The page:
algorithmic modeling for Rhino
I need help smoothing a big amount of nodes like this one.(4 and 5 directions..) I want just one single smooth surface. (All at once, not modelling with tsplines one by one..)
I tried to convert it into one single mesh and then use weaverbird but its difficult. ( spheres, booleans etc..)
I think this is the key point. Convert this pipes into meshes and then merge them withweaverbird or tsplines. The problem are the booleans..
I am also investigating the subject of smooth joints in tubular (space)frames. I'm praticularily interrested in obtaining a parametric system, which allows for varied number of rods and their meeting angles in the nodal point.
From what I've found on the web, the most popular solutions involve either mesh relaxation or T-splines. I have made some tests with both of these solutions:
- the hardest part seems to be creating the base meshes in a parametric manner,
(Gwyll has posted about this on his blog)
- there's some tweaking required to avoid too concave, membrane-like forms, not sure how to achieve that yet...
- there're a couple of ways/tools to do this mesh relaxation inside GH, ie. Kangaroo or StructDrawRhino.
- the first impression is very pleasant, intuitively the form is what I imagined, but:
- different configurations produce different geometrical results, not necesarilly as nice
- the typical section of the t-spline pipe seems a little squared, I haven't been able to get a round shape
- the T-splines plugin for GH is not yet fully operetional (and since they were acquired by Autodesk, maybe never will be, sadly), so it'd probably be hard to use this method on many nodes at once, as Javier said.
My questions to you guys:
Does anybody know any different methods for creating this type of forms?
Have you come across any sources of documentation regarding these or other methods?
Any guidance is very welcome!
I've also given this matter some thought, and it's a tricky one.
If the wires form a surface or closed adjacent cells to begin with, then it's not so bad, but dealing with just any collection of lines with arbitrary numbers and angles meeting at each vertex is harder.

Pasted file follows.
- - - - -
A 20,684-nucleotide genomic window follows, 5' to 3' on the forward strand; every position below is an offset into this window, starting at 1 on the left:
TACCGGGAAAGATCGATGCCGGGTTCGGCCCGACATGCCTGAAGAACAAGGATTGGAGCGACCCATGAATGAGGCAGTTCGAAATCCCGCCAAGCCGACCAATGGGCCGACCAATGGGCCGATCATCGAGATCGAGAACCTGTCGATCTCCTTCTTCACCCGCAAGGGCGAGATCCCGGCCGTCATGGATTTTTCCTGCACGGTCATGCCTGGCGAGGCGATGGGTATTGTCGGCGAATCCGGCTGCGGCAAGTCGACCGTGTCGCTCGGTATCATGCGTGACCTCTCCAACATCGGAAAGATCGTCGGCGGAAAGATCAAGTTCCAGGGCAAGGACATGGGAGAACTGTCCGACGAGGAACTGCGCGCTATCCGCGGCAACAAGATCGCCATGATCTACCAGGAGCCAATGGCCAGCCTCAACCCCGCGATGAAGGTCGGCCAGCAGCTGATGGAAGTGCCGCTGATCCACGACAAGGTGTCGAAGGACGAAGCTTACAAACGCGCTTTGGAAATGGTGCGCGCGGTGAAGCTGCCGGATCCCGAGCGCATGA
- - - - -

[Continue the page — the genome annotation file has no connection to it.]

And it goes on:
The approach described in this paper seems promising as a way of getting the starting mesh. Basically chopping the pipes of before the junction and taking the convex hull of their ends.
For the smoothing, membranes don't really work, as you found, because they minimize curvature, not variation of curvature. I think we need something more like described here:
Higher order smoothing forces for meshes that could preserve tangency to connecting surfaces are something I have been looking at adding to Kangaroo, as I think it's a really interesting subject. Will update when I have progress.
Thanks Daniel for the great refferences - right on the spot, as always!
The smooth pipe junction image in Mark Pauly's presentation is indeed exactly what I'm after. I found the algorithm described in detail in this paper. Similar concepts also described here and here, if anyone's interrested. I'm afraid it's a bit out of my leauge to script this in GH, though...
Anyway, here's my second attempt, inspired by the above:
The mesh generation is simple and very limited. I've dealt with the tangency issue by extruding the naked mesh edges and fixing the resulting "stripe". Then for the smoothing effect I applied the hinge force method mentioned here (so the whole mesh want's to flatten out itself). Also I used the average length in the input mesh as the rest length for the springs in the simulation, so this solution depends highly on the starting geometry...
The result is not that bad, although there're many weird fragments and I have no idea how it would behave for more complex geometries.
Do you think such an effect can be achieved in an indirect way using current Kangaroo components? Or something similar maybe?
Thanks. Yes, I've seen those. I guess it would be very hard to maintain the circular sections, not mentioning the tangency to border surfaces.
I'm sure you've seen the weaverbird variation of smoothing... Not sure this could be used while maintaining true circular sections.
I dug up this old project from 2012, thought I'd share with you:
I finally ended up using T-Splines and it's plugin for GH to get the smooth geometry of the connection nodes. The plugin was actually in it's very early stages (don't know if that's changed since then) so some manual steps where needed, but in overall, it was the perfect tool for the job.